Living on campus has many benefits that enrich the university experience and impacts student lives. Students who live on campus tend to be more involved in campus activities, earn better grades and are more likely to graduate than their peers who live off campus. Students also report that living on campus provides an opportunity to meet new friends or to live near friends, seek help with coursework, and living close by campus classroom buildings.
Some strategies you can discuss with your student to enhance their success are described in the remainder of this article. It is never too late to have these conversations!
Getting Involved in Campus Life
There are many on-campus events and activities for your student. Resident Assistants (RAs) plan activities in each building and promote student participation in larger campus events. Participation helps promote a sense of belonging, will help your student meet other students, and learn new things. Students who are involved in campus life report being more satisfied with their college experience. Ask your student if they are attending any events and activities.
Help Your Students Develop a Budget
For many students, this may be a “first” time they are truly in charge of their own spending. Many are not very good at it stretching their money out between paydays, not to mention, the entire semester! Discuss developing a budget with your student and assist them in doing so. Have periodic detailed conversations (weekly or monthly) about how they are doing with their finances. Many student go to fast food places or have food delivered to them, which is more expensive than learning to make your own food at home or having a campus dining plan.
Sending a Student to College is An Adjustment for Families
Many of the parents we speak with mention this adjustment. Parents may under-estimate the sense of “loss” they feel when sending a student to college for the first time. This is a normal transition. Encourage your child to engage in their experience and reach out to meet people on campus instead of coming home often. Students need your support to make their own decisions while at college.
Discuss How Often Your Student & You Will Talk
Students need to be responsible for their own decisions at college. Consider stepping back just a little to let your student learn to work things out for themselves. Yet, don’t step back too far that they feel you have abandoned them.
One parent suggested using FaceTime or Skype to communicate because one can notice non-verbal and verbal cues to how your student is doing. Don’t be discouraged if you don’t hear from your student as often as you would like. This is most likely a good sign that they are adjusting to college, meeting friends, and getting involved in campus life. On the other hand, don’t be afraid to reach out to your student if you haven’t heard from them in a while. If you talk with them about the expected frequency of contact, if may save both of you some frustration.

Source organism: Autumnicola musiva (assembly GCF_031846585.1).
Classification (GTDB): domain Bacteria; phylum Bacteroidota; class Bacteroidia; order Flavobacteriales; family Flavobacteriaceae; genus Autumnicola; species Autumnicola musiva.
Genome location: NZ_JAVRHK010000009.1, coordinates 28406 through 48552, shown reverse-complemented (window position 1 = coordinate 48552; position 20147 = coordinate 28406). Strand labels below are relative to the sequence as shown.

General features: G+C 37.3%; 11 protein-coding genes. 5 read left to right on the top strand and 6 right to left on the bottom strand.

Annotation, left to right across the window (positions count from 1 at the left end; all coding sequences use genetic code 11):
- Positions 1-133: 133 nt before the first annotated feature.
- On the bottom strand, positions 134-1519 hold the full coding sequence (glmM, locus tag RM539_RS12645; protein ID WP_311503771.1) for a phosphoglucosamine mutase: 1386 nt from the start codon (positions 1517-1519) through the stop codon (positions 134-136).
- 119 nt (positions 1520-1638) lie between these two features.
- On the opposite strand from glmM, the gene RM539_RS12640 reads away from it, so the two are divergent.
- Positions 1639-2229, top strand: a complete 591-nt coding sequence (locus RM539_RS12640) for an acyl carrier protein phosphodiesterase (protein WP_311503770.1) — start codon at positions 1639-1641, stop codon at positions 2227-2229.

Anticipate What Coming Back Home Will Be Like For Your Student
Things may not feel the same for your student when they come home. They may change – their hair, their dress, their music, their expectations, etc. They may have a different type of friend group. Don’t be alarmed, this may be very good for them! Several parents have recommended leaving their bedroom as is, so they have a comfortable and familiar place to return home. You may want to discuss which “house rules” apply when they come home the first few times, now that your student is a young adult who has been living with different rules while at college.
Ask About Roommates
Having a roommate is most often one of the best and most positive experiences a student can have while away at college. For some students it can also a challenging experience. Ask your student about their roommate relationships. Offer tips and advice about adjusting to a new roommate. Please encourage them to speak with their student Resident Assistant if they have any issues with their new roommate and not to wait too long. They are also welcome to speak with the professional staff member who oversees their building, the Area Coordinator.
Encourage Your Student To Use Campus Resources
There are many offices and people who are here to help students. Encourage your student to use campus resources such as the Dean of Students Office, Counseling and Health, Academic Advising, and the Office of Residence Life, just to name a few. Contact information can be found on the University’s web site using the directory.
Encourage Your Students To Use Faculty Office Hours
Faculty have scheduled office hours which are available for student visits and questions about assignments, course content, and just establishing a positive relationship with faculty and instructors.
We Are Here To Help!
You may contact the Office of Residence Life, (920) 465-2040, email@example.com with questions. Although we are not able to share private information, a question you can ask is “if a student is in need of help regarding a particular issue, what would you recommend they do?”